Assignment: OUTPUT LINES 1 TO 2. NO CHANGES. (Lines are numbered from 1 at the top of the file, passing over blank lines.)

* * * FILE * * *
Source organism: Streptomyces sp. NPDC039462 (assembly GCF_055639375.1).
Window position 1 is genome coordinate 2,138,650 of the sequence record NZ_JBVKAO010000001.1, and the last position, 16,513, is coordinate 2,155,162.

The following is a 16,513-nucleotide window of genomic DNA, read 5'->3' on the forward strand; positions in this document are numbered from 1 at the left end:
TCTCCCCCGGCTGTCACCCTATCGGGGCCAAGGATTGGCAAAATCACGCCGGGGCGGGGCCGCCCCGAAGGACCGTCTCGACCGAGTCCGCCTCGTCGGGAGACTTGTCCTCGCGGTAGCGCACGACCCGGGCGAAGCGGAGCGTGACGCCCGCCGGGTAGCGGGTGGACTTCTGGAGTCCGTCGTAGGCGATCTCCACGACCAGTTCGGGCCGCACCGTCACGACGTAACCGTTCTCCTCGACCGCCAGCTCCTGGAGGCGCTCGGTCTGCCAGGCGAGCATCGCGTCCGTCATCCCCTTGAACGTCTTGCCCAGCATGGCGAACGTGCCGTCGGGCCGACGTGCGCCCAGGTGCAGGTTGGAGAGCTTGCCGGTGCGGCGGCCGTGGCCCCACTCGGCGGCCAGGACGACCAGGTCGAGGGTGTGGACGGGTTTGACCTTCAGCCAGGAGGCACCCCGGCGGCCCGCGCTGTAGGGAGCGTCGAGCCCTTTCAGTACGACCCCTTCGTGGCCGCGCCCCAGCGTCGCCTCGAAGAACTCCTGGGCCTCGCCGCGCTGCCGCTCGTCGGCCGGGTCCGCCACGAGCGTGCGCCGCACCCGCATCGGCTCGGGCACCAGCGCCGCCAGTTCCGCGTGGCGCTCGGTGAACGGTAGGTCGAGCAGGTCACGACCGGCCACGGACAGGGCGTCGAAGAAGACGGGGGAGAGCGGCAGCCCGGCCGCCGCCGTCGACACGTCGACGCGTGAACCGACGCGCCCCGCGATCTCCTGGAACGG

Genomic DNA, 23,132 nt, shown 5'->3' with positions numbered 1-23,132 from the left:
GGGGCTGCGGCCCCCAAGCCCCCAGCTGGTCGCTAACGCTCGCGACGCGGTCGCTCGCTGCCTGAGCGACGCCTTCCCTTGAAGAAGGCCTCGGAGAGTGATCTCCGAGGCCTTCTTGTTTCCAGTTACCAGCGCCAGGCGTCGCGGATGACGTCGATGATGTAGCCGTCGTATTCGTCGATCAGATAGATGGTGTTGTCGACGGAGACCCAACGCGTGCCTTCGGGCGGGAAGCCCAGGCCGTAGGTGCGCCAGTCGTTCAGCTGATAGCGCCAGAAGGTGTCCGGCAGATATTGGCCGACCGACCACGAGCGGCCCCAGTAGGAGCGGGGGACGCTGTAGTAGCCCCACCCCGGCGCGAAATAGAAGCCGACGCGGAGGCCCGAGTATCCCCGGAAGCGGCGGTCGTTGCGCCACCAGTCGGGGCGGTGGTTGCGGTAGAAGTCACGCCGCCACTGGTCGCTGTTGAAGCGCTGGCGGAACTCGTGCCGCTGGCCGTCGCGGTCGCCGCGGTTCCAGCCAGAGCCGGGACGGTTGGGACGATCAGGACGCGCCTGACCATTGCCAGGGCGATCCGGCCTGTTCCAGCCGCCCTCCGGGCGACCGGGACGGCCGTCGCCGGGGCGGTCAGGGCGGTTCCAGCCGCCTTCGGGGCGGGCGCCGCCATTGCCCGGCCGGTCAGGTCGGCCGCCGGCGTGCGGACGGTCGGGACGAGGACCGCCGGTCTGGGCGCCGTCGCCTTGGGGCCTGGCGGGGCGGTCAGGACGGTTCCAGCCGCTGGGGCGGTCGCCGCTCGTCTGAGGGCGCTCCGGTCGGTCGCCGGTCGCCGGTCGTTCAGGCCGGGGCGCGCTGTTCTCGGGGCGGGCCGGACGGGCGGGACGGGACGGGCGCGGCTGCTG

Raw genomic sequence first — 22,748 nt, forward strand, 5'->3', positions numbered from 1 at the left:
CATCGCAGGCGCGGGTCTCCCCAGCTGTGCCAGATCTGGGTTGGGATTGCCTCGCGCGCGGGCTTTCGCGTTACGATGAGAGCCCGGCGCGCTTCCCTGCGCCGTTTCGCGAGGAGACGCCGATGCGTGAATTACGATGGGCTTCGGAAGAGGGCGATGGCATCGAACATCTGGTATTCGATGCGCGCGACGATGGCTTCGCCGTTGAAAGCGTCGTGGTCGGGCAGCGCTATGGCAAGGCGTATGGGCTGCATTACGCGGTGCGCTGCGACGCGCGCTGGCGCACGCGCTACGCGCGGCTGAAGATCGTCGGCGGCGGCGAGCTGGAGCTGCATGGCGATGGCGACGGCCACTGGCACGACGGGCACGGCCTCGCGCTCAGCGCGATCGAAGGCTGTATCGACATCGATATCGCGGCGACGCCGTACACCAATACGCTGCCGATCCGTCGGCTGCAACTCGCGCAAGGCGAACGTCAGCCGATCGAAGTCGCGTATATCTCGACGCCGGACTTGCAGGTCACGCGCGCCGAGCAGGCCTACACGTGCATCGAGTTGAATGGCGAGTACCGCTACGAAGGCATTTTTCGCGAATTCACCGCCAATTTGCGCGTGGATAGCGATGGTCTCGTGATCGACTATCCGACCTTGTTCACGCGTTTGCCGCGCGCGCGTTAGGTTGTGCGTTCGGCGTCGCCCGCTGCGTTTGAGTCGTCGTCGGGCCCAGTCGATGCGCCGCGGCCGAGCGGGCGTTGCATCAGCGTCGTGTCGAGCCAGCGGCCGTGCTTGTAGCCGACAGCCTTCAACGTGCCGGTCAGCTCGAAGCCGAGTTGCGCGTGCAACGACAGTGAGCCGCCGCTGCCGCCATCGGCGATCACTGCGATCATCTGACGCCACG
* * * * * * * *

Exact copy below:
Source organism: Streptomyces sp. NPDC039462 (assembly GCF_055639375.1).
Window position 1 is genome coordinate 2,138,650 of the sequence record NZ_JBVKAO010000001.1, and the last position, 16,513, is coordinate 2,155,162.